This release the marks back to the original artwork and allowed me to resize them for the document area. Then I just did the opposite from the same menu;
Object > Crop Area > Make
And I was good to go again. They wouldn’t have even mattered, but, when you make these cropmarks and export a document as a raster image, it would use the cropmarks as the cropping area. Novel idea. So I had to resize them before I could the adjusted Illustrator file.
In Illustrator, you have a something called the “Rectangle Tool”. So, let’s walk through how you can draw a rectangle with specific dimensions.Choose File > New – This will create a new canvas to work on. You can name the document here if you want. I am just going to call my document “Rectangle Test”.
Then choose your dimensions. For this exercise you can just choose the standard letter size canvas from the Artboard Setup > Size menu. Hit enter to accept this information and let’s get started.
On the left side of the screen you should see your Illustrator Tool pallette. It will look like this.
As you will notice, the fourth icon down on the right side of the toolbar looks like a little square. This is your “Rectangle Tool”. Click this with your mouse, and then click once anywhere on the canvas. You will then get a dialog box that looks like this;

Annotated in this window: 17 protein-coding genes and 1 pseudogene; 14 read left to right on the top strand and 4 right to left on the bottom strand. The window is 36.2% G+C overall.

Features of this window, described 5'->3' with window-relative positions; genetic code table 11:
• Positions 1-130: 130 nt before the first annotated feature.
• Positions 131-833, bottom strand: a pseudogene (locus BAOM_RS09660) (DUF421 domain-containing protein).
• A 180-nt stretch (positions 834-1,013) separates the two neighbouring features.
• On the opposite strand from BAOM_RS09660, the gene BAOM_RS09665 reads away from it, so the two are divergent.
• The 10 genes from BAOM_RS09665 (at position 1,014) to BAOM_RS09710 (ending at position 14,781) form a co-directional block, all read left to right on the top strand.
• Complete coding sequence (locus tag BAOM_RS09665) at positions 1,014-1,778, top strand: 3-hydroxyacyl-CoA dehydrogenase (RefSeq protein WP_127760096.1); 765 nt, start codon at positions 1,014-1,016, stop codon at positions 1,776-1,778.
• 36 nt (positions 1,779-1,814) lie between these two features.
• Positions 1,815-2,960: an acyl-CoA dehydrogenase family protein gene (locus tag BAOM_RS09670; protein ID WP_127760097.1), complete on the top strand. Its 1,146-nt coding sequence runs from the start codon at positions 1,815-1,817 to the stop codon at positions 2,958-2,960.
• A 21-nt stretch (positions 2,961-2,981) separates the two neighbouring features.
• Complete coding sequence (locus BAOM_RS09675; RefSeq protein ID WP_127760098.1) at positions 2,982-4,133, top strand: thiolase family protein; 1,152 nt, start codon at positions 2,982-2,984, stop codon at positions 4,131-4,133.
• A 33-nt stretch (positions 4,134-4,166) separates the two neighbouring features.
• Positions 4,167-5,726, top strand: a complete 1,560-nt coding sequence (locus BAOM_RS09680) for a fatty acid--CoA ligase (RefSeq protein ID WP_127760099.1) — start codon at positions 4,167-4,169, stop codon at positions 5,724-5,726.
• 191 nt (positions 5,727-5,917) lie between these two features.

This is where you can enter a specific size for a vector rectangle. For this example I just used my default settings as you see in the photo of 100 x 100 points.
This is a question I have gotten, and never gotten an acceptable answer. Because Illustrator is a vector program, where you create illustrations using complex shapes and colors, it isn’t really meant to edit a raster image like Photoshop would. Photoshop has the capability to crop an image to any size, but to achieve something of the same nature in Illustrator, you need to use what is known as a “Clipping Mask”.
Basically, what a “Clipping Mask” is, is a window to see an image through. You mask off the area you don’t want to see, and show through the area that you want to focus on.
This is how you make a mask. First, follow the steps below for making a new canvas. Now, let’s import a raster image, a .jpeg, a .tif, whatever type you into Illustrator.
Go to File > Place. Now choose an image from your computer to put into Illustrator.
You will now have what looks like an upsidedown 90 degree angle. This is the basically the upper corner of your image, and you need to set where you want this upper corner to set on your canvas. You do this by clicking once anywhere on the canvas, and the image will appear.